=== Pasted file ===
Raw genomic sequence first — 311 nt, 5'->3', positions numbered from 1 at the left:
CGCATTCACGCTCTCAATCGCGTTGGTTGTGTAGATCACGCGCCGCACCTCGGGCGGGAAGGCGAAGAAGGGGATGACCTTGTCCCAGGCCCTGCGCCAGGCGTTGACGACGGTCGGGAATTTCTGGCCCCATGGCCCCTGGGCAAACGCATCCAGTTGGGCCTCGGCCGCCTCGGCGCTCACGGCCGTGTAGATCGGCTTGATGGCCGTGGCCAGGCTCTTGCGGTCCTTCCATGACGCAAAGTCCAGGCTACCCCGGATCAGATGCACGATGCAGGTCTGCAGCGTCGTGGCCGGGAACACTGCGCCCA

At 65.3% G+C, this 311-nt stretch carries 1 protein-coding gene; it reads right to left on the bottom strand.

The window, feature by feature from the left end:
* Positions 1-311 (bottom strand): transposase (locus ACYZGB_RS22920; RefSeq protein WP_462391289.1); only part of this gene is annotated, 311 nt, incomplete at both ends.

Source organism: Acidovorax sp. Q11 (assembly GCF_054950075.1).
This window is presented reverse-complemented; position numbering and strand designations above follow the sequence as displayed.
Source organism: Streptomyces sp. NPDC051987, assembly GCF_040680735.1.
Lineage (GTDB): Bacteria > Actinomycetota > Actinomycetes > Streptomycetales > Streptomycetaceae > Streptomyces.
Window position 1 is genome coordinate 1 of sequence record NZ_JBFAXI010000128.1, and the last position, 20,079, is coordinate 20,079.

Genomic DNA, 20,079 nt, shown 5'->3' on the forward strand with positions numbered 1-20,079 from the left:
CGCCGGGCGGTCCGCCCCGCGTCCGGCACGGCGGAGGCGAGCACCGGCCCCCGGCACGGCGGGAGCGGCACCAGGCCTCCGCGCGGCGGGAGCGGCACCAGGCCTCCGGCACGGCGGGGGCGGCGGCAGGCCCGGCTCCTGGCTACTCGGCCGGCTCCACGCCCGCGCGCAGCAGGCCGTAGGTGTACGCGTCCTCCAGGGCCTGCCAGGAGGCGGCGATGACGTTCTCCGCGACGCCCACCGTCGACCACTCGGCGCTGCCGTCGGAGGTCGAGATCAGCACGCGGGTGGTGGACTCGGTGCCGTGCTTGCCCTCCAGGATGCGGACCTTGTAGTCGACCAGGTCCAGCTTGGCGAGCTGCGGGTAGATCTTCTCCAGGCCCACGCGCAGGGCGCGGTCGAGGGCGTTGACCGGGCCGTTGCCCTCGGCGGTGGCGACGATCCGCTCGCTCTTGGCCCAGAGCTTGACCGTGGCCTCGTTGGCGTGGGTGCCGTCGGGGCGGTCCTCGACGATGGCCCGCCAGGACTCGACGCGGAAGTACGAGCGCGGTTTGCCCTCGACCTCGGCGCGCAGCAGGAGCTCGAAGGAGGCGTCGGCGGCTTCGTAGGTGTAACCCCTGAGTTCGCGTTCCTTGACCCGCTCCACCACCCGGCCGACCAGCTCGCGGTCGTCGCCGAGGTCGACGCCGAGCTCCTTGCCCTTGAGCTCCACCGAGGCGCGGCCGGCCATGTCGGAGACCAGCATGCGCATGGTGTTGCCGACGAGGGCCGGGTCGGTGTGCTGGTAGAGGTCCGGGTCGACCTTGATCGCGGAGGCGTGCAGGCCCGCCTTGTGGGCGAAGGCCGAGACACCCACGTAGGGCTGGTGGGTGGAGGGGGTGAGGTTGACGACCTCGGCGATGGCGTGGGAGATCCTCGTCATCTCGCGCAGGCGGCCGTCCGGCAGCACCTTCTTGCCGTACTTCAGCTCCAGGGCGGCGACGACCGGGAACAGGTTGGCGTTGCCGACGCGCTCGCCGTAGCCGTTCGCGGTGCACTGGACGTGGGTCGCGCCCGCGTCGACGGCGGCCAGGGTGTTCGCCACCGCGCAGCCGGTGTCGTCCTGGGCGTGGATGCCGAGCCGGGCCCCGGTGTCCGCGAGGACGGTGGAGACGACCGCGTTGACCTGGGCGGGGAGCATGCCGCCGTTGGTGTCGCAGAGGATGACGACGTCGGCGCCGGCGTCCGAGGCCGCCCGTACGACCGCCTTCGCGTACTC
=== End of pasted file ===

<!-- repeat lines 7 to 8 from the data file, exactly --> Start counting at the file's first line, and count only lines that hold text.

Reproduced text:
This window is presented reverse-complemented; position numbering and strand designations above follow the sequence as displayed.
Source organism: Streptomyces sp. NPDC051987, assembly GCF_040680735.1.